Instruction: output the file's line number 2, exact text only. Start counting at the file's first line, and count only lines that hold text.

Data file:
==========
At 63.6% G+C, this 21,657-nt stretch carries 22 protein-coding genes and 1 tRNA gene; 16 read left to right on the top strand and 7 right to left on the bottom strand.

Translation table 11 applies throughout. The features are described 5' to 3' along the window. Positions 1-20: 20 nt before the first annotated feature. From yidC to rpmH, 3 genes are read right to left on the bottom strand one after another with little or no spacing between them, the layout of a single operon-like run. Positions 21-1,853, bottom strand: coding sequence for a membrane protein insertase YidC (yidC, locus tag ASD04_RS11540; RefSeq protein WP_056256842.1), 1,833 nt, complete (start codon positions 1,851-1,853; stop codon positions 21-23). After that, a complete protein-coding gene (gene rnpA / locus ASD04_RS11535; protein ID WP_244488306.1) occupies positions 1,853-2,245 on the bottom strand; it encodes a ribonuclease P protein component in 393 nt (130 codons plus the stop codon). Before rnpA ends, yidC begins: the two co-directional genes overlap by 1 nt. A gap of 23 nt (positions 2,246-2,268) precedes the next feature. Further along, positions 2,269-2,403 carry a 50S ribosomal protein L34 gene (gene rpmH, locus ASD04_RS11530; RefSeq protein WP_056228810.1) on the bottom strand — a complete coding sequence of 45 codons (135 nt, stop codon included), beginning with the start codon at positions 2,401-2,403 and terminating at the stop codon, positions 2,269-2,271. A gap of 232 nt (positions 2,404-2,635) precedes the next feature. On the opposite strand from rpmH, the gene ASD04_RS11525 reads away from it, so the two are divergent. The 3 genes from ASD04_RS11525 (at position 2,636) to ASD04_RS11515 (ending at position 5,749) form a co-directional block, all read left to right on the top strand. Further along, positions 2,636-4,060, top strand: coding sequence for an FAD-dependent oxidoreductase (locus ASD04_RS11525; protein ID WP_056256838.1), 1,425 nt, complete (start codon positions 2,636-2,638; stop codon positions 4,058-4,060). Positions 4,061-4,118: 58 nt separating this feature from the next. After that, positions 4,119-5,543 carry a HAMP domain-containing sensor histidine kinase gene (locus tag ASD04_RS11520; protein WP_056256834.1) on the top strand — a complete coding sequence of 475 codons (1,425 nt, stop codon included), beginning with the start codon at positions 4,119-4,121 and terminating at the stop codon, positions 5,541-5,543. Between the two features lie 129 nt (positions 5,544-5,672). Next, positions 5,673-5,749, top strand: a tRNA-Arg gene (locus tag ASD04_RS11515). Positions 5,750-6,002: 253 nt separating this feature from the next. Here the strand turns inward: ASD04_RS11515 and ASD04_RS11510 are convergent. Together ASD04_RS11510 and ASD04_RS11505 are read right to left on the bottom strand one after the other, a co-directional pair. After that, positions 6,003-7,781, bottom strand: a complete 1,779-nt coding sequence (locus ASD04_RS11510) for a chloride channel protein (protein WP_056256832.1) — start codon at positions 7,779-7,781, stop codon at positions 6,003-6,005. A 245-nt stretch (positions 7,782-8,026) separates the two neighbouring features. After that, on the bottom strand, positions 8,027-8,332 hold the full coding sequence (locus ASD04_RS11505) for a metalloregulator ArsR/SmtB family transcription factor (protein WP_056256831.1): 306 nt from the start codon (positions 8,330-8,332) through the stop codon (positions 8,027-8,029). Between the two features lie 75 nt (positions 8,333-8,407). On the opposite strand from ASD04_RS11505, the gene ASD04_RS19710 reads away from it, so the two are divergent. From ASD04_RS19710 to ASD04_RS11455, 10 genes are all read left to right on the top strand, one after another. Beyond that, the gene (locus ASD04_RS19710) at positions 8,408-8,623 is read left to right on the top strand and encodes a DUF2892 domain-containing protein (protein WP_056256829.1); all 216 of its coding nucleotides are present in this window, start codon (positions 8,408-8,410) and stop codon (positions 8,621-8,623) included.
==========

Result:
Translation table 11 applies throughout. The features are described 5' to 3' along the window. Positions 1-20: 20 nt before the first annotated feature. From yidC to rpmH, 3 genes are read right to left on the bottom strand one after another with little or no spacing between them, the layout of a single operon-like run. Positions 21-1,853, bottom strand: coding sequence for a membrane protein insertase YidC (yidC, locus tag ASD04_RS11540; RefSeq protein WP_056256842.1), 1,833 nt, complete (start codon positions 1,851-1,853; stop codon positions 21-23). After that, a complete protein-coding gene (gene rnpA / locus ASD04_RS11535; protein ID WP_244488306.1) occupies positions 1,853-2,245 on the bottom strand; it encodes a ribonuclease P protein component in 393 nt (130 codons plus the stop codon). Before rnpA ends, yidC begins: the two co-directional genes overlap by 1 nt. A gap of 23 nt (positions 2,246-2,268) precedes the next feature. Further along, positions 2,269-2,403 carry a 50S ribosomal protein L34 gene (gene rpmH, locus ASD04_RS11530; RefSeq protein WP_056228810.1) on the bottom strand — a complete coding sequence of 45 codons (135 nt, stop codon included), beginning with the start codon at positions 2,401-2,403 and terminating at the stop codon, positions 2,269-2,271. A gap of 232 nt (positions 2,404-2,635) precedes the next feature. On the opposite strand from rpmH, the gene ASD04_RS11525 reads away from it, so the two are divergent. The 3 genes from ASD04_RS11525 (at position 2,636) to ASD04_RS11515 (ending at position 5,749) form a co-directional block, all read left to right on the top strand. Further along, positions 2,636-4,060, top strand: coding sequence for an FAD-dependent oxidoreductase (locus ASD04_RS11525; protein ID WP_056256838.1), 1,425 nt, complete (start codon positions 2,636-2,638; stop codon positions 4,058-4,060). Positions 4,061-4,118: 58 nt separating this feature from the next. After that, positions 4,119-5,543 carry a HAMP domain-containing sensor histidine kinase gene (locus tag ASD04_RS11520; protein WP_056256834.1) on the top strand — a complete coding sequence of 475 codons (1,425 nt, stop codon included), beginning with the start codon at positions 4,119-4,121 and terminating at the stop codon, positions 5,541-5,543. Between the two features lie 129 nt (positions 5,544-5,672). Next, positions 5,673-5,749, top strand: a tRNA-Arg gene (locus tag ASD04_RS11515). Positions 5,750-6,002: 253 nt separating this feature from the next. Here the strand turns inward: ASD04_RS11515 and ASD04_RS11510 are convergent. Together ASD04_RS11510 and ASD04_RS11505 are read right to left on the bottom strand one after the other, a co-directional pair. After that, positions 6,003-7,781, bottom strand: a complete 1,779-nt coding sequence (locus ASD04_RS11510) for a chloride channel protein (protein WP_056256832.1) — start codon at positions 7,779-7,781, stop codon at positions 6,003-6,005. A 245-nt stretch (positions 7,782-8,026) separates the two neighbouring features. After that, on the bottom strand, positions 8,027-8,332 hold the full coding sequence (locus ASD04_RS11505) for a metalloregulator ArsR/SmtB family transcription factor (protein WP_056256831.1): 306 nt from the start codon (positions 8,330-8,332) through the stop codon (positions 8,027-8,029). Between the two features lie 75 nt (positions 8,333-8,407). On the opposite strand from ASD04_RS11505, the gene ASD04_RS19710 reads away from it, so the two are divergent. From ASD04_RS19710 to ASD04_RS11455, 10 genes are all read left to right on the top strand, one after another. Beyond that, the gene (locus ASD04_RS19710) at positions 8,408-8,623 is read left to right on the top strand and encodes a DUF2892 domain-containing protein (protein WP_056256829.1); all 216 of its coding nucleotides are present in this window, start codon (positions 8,408-8,410) and stop codon (positions 8,621-8,623) included.